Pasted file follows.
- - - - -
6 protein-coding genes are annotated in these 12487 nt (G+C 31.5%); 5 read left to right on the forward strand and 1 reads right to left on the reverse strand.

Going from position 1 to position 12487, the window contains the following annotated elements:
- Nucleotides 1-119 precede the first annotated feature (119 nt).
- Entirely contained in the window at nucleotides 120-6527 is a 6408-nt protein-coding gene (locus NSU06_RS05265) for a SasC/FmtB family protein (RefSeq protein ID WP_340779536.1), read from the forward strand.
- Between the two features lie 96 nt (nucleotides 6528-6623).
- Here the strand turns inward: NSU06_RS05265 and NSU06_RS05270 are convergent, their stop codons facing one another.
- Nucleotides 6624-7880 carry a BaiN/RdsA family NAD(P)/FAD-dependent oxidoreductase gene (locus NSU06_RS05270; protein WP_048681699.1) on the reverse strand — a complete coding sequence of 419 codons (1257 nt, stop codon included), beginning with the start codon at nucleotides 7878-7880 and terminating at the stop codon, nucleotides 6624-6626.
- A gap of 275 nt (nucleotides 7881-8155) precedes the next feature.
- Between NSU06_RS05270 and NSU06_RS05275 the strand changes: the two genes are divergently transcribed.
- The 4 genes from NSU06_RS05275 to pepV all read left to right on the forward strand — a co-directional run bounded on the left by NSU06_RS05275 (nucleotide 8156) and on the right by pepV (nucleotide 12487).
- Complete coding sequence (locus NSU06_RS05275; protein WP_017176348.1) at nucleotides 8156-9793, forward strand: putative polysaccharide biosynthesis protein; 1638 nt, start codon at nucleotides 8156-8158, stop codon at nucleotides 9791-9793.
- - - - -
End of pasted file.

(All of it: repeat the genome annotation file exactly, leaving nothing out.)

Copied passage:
6 protein-coding genes are annotated in these 12487 nt (G+C 31.5%); 5 read left to right on the forward strand and 1 reads right to left on the reverse strand.

Going from position 1 to position 12487, the window contains the following annotated elements:
- Nucleotides 1-119 precede the first annotated feature (119 nt).
- Entirely contained in the window at nucleotides 120-6527 is a 6408-nt protein-coding gene (locus NSU06_RS05265) for a SasC/FmtB family protein (RefSeq protein ID WP_340779536.1), read from the forward strand.
- Between the two features lie 96 nt (nucleotides 6528-6623).
- Here the strand turns inward: NSU06_RS05265 and NSU06_RS05270 are convergent, their stop codons facing one another.
- Nucleotides 6624-7880 carry a BaiN/RdsA family NAD(P)/FAD-dependent oxidoreductase gene (locus NSU06_RS05270; protein WP_048681699.1) on the reverse strand — a complete coding sequence of 419 codons (1257 nt, stop codon included), beginning with the start codon at nucleotides 7878-7880 and terminating at the stop codon, nucleotides 6624-6626.
- A gap of 275 nt (nucleotides 7881-8155) precedes the next feature.
- Between NSU06_RS05270 and NSU06_RS05275 the strand changes: the two genes are divergently transcribed.
- The 4 genes from NSU06_RS05275 to pepV all read left to right on the forward strand — a co-directional run bounded on the left by NSU06_RS05275 (nucleotide 8156) and on the right by pepV (nucleotide 12487).
- Complete coding sequence (locus NSU06_RS05275; protein WP_017176348.1) at nucleotides 8156-9793, forward strand: putative polysaccharide biosynthesis protein; 1638 nt, start codon at nucleotides 8156-8158, stop codon at nucleotides 9791-9793.